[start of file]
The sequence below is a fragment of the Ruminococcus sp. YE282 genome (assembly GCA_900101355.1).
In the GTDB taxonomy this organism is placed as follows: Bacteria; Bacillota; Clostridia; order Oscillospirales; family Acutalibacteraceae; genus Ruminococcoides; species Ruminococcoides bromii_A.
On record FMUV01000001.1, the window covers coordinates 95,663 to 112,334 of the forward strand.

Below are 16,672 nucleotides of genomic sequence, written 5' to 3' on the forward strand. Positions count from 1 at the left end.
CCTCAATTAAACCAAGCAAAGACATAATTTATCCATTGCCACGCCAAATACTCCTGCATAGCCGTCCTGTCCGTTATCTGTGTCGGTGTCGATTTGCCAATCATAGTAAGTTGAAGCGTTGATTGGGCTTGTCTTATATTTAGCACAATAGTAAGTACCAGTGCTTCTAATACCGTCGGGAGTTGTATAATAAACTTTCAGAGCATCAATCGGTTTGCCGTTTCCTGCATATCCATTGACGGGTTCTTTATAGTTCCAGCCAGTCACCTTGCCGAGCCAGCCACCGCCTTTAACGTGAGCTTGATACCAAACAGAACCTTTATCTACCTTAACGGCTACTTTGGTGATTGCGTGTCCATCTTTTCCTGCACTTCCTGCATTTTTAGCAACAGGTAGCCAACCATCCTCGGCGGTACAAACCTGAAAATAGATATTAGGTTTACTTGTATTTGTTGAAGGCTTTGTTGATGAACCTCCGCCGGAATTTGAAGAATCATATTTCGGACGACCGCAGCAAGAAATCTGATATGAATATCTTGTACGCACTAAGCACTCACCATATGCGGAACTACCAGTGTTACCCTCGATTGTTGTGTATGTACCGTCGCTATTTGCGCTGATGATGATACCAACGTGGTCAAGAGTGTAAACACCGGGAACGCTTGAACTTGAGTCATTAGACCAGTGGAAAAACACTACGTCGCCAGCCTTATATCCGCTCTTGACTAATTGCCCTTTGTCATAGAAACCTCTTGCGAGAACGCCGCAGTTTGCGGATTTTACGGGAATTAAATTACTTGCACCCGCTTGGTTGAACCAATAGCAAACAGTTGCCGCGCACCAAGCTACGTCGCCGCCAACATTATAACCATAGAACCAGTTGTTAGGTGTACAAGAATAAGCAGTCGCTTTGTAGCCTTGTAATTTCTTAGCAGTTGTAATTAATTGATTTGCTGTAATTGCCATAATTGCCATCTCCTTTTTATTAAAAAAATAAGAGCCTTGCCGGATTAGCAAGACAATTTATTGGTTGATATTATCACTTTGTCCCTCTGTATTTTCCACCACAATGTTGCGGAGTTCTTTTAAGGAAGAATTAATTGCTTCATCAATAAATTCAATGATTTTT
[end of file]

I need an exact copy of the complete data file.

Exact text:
The sequence below is a fragment of the Ruminococcus sp. YE282 genome (assembly GCA_900101355.1).
In the GTDB taxonomy this organism is placed as follows: Bacteria; Bacillota; Clostridia; order Oscillospirales; family Acutalibacteraceae; genus Ruminococcoides; species Ruminococcoides bromii_A.
On record FMUV01000001.1, the window covers coordinates 95,663 to 112,334 of the forward strand.

Below are 16,672 nucleotides of genomic sequence, written 5' to 3' on the forward strand. Positions count from 1 at the left end.
CCTCAATTAAACCAAGCAAAGACATAATTTATCCATTGCCACGCCAAATACTCCTGCATAGCCGTCCTGTCCGTTATCTGTGTCGGTGTCGATTTGCCAATCATAGTAAGTTGAAGCGTTGATTGGGCTTGTCTTATATTTAGCACAATAGTAAGTACCAGTGCTTCTAATACCGTCGGGAGTTGTATAATAAACTTTCAGAGCATCAATCGGTTTGCCGTTTCCTGCATATCCATTGACGGGTTCTTTATAGTTCCAGCCAGTCACCTTGCCGAGCCAGCCACCGCCTTTAACGTGAGCTTGATACCAAACAGAACCTTTATCTACCTTAACGGCTACTTTGGTGATTGCGTGTCCATCTTTTCCTGCACTTCCTGCATTTTTAGCAACAGGTAGCCAACCATCCTCGGCGGTACAAACCTGAAAATAGATATTAGGTTTACTTGTATTTGTTGAAGGCTTTGTTGATGAACCTCCGCCGGAATTTGAAGAATCATATTTCGGACGACCGCAGCAAGAAATCTGATATGAATATCTTGTACGCACTAAGCACTCACCATATGCGGAACTACCAGTGTTACCCTCGATTGTTGTGTATGTACCGTCGCTATTTGCGCTGATGATGATACCAACGTGGTCAAGAGTGTAAACACCGGGAACGCTTGAACTTGAGTCATTAGACCAGTGGAAAAACACTACGTCGCCAGCCTTATATCCGCTCTTGACTAATTGCCCTTTGTCATAGAAACCTCTTGCGAGAACGCCGCAGTTTGCGGATTTTACGGGAATTAAATTACTTGCACCCGCTTGGTTGAACCAATAGCAAACAGTTGCCGCGCACCAAGCTACGTCGCCGCCAACATTATAACCATAGAACCAGTTGTTAGGTGTACAAGAATAAGCAGTCGCTTTGTAGCCTTGTAATTTCTTAGCAGTTGTAATTAATTGATTTGCTGTAATTGCCATAATTGCCATCTCCTTTTTATTAAAAAAATAAGAGCCTTGCCGGATTAGCAAGACAATTTATTGGTTGATATTATCACTTTGTCCCTCTGTATTTTCCACCACAATGTTGCGGAGTTCTTTTAAGGAAGAATTAATTGCTTCATCAATAAATTCAATGATTTTT